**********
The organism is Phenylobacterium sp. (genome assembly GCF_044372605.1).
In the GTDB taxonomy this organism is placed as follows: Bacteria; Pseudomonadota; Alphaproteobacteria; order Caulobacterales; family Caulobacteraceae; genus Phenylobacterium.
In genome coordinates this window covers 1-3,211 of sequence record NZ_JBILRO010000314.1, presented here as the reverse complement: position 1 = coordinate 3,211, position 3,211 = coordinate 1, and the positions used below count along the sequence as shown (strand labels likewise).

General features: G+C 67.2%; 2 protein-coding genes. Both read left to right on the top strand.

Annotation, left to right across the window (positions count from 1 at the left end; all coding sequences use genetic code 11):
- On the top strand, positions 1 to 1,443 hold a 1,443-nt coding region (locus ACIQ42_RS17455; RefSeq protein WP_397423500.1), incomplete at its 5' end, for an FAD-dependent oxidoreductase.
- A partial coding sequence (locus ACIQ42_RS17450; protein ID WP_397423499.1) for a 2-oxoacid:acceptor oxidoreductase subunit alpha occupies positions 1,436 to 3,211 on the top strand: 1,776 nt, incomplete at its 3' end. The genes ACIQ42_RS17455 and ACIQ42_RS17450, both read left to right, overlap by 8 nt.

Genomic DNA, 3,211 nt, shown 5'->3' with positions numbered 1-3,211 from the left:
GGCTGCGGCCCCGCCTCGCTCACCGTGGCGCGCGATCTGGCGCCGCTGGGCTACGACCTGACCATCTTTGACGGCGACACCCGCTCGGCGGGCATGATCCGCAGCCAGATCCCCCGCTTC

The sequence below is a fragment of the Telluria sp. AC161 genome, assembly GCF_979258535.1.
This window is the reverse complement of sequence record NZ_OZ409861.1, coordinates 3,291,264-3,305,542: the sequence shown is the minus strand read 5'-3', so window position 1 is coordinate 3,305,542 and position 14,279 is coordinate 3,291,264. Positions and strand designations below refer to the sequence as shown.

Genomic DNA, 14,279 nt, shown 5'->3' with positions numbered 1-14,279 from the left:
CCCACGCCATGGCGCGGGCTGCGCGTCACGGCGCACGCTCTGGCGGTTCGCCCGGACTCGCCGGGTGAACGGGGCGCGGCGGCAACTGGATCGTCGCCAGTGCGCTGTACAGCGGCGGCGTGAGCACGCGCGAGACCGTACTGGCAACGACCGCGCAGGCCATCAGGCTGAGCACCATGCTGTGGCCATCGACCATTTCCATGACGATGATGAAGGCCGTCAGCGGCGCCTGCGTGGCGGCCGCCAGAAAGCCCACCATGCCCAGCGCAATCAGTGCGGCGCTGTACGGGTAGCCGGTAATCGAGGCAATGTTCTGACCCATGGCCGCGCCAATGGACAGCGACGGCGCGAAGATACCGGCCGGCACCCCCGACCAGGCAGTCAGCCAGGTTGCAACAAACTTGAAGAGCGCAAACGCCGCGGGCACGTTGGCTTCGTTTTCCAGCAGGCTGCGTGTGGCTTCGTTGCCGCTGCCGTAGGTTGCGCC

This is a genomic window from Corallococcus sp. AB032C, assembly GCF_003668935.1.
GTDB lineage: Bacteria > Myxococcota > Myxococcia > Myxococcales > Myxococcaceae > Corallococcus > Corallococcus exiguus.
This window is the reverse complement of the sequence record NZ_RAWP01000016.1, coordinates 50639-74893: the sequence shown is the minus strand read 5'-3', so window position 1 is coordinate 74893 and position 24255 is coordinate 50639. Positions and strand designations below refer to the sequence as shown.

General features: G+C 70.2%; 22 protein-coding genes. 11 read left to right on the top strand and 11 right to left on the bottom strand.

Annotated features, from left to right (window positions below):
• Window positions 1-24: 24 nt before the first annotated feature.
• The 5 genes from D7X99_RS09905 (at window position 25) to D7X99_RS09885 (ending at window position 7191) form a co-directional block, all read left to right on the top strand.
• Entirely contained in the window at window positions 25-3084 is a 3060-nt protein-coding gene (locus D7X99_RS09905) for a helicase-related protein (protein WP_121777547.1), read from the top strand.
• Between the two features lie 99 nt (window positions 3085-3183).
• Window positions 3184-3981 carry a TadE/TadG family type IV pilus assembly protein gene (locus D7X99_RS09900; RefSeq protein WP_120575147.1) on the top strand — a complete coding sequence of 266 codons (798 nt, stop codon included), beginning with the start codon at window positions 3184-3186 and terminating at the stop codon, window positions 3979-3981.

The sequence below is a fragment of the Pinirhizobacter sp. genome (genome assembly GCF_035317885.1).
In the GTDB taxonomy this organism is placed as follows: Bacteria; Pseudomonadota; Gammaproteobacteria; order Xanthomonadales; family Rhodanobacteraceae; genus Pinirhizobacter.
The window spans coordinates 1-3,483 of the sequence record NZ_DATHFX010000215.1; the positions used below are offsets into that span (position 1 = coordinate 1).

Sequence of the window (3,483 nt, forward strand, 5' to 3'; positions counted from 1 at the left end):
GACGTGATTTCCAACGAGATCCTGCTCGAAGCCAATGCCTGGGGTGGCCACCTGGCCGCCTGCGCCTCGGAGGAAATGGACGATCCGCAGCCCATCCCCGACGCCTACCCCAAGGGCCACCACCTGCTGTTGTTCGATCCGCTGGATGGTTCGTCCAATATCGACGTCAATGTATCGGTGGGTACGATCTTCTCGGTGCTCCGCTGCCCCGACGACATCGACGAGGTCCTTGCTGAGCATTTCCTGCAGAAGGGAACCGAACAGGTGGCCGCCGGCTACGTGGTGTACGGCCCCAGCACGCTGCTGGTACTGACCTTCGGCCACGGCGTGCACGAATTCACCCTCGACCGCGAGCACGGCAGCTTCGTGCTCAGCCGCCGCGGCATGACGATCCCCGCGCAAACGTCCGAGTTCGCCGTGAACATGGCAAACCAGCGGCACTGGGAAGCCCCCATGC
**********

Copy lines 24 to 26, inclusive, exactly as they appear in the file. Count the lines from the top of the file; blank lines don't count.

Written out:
The sequence below is a fragment of the Pinirhizobacter sp. genome (genome assembly GCF_035317885.1).
In the GTDB taxonomy this organism is placed as follows: Bacteria; Pseudomonadota; Gammaproteobacteria; order Xanthomonadales; family Rhodanobacteraceae; genus Pinirhizobacter.
The window spans coordinates 1-3,483 of the sequence record NZ_DATHFX010000215.1; the positions used below are offsets into that span (position 1 = coordinate 1).